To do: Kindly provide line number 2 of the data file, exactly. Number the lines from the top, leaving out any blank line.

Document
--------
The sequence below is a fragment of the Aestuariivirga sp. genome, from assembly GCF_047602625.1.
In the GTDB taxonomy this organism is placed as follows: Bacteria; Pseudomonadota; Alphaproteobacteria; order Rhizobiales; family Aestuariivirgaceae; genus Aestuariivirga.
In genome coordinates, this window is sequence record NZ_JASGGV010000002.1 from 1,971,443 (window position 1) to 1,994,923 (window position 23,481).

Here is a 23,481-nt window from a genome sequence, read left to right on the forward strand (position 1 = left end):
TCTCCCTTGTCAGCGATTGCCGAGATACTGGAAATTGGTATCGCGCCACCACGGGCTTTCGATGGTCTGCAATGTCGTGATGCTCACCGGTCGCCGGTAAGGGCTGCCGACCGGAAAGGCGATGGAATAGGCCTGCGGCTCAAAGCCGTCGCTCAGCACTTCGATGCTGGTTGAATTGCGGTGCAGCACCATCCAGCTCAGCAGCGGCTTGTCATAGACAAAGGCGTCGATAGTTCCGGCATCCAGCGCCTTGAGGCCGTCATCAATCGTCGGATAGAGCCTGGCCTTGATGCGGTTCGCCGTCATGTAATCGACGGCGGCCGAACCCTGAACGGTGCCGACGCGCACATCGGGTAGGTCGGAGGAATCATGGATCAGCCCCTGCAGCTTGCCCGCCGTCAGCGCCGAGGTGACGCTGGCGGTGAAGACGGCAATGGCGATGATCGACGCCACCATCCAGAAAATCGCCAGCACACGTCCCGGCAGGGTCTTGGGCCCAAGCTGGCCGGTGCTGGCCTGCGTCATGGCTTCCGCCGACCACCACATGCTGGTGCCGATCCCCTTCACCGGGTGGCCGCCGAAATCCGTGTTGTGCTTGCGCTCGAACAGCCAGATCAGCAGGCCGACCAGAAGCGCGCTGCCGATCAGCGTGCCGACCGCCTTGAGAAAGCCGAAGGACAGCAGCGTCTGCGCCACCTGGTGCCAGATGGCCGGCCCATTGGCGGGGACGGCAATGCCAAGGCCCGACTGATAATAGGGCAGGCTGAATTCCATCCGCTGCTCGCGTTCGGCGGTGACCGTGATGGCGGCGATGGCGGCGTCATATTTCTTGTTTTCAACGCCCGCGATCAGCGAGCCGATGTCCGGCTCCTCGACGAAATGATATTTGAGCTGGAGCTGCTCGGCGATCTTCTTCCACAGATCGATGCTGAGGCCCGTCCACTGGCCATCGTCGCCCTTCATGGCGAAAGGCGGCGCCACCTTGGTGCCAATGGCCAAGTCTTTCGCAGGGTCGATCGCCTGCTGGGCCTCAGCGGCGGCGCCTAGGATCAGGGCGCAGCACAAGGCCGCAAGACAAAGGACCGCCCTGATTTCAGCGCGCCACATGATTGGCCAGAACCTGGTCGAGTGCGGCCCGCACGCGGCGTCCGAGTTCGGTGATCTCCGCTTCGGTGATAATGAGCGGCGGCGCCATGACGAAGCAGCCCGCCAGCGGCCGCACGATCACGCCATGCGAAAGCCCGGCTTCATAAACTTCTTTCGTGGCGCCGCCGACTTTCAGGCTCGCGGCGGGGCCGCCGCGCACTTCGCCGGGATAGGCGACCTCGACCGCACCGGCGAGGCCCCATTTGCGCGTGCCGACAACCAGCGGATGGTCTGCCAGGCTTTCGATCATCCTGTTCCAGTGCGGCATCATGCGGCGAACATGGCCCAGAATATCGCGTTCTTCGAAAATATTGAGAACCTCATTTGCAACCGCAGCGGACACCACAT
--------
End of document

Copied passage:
In the GTDB taxonomy this organism is placed as follows: Bacteria; Pseudomonadota; Alphaproteobacteria; order Rhizobiales; family Aestuariivirgaceae; genus Aestuariivirga.